Teleological Argument Essay

Teleological Argument Essay-78
As Hume states the relevant rule of analogy, "wherever you depart in the least, from the similarity of the cases, you diminish proportionably the evidence; and may at last bring it to a very weak If we see a house,…

Design arguments are empirical arguments for the existence of God.

These arguments typically, though not always, proceed by attempting to identify various empirical features of the world that constitute evidence of intelligent design and inferring God's existence as the best explanation for these features.

The scriptures of each of the major classically theistic religions contain language that suggests that there is evidence of divine design in the world.

Psalms 19:1 of the Old Testament, scripture to both Judaism and Christianity, states that "The heavens declare the glory of God; and the firmament sheweth his handywork." Similarly, Romans -21 of the New Testament states: For what can be known about God is plain to them, because God has shown it to them.

Since the concepts of design and purpose are closely related, design arguments are also known as is persuasive evidence of intelligent design or purpose; and (3) a premise (or sub-argument) that asserts (or concludes) that the best or most probable explanation for the fact that the material universe exhibits .

There are a number of classic and contemporary versions of the argument from design. Among the classical versions are: (1) the "Fifth Way" of St.

Since, therefore, the effects resemble each other, we are led to infer, by all the rules of analogy, that the causes also resemble; and that the Author of Nature is somewhat similar to the mind of man, though possessed of much larger faculties, proportioned to the grandeur of the work which he has executed.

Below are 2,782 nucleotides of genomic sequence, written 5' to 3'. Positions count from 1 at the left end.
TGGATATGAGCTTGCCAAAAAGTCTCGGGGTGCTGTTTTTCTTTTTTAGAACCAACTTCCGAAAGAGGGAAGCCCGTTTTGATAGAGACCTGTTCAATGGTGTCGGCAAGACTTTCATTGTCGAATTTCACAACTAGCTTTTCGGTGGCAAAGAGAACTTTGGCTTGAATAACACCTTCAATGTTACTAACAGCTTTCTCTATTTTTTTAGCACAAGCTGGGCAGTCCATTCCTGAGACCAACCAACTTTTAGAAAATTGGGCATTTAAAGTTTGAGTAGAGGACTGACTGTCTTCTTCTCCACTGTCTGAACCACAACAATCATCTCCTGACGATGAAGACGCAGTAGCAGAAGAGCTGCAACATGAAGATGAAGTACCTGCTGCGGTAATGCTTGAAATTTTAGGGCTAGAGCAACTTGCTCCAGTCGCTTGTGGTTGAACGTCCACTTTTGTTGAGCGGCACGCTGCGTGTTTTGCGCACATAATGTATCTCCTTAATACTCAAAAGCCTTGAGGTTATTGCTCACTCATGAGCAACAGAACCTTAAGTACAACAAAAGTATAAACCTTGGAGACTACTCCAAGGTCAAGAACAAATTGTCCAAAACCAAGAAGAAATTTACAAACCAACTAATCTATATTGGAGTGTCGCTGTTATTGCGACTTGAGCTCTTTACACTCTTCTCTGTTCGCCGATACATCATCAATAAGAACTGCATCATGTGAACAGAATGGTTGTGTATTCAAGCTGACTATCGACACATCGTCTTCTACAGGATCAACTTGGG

By this argument a posteriori, and by this argument alone, do we prove at once the existence of a Deity, and his similarity to human mind and intelligence.

But surely you will not affirm that the universe bears such a resemblance to a house that we can with the same certainty infer a similar cause, or that the analogy is here entire and perfect (Hume, claims about the causes of any particular material world; since we obviously lack such experience, we lack adequate justification for the claim that the material universe has an intelligent cause.

Second, Hume argues that, even if the resemblance between the material universe and human artifacts justified thinking they have similar causes, it would not justify thinking that an all-perfect God exists and created the world.

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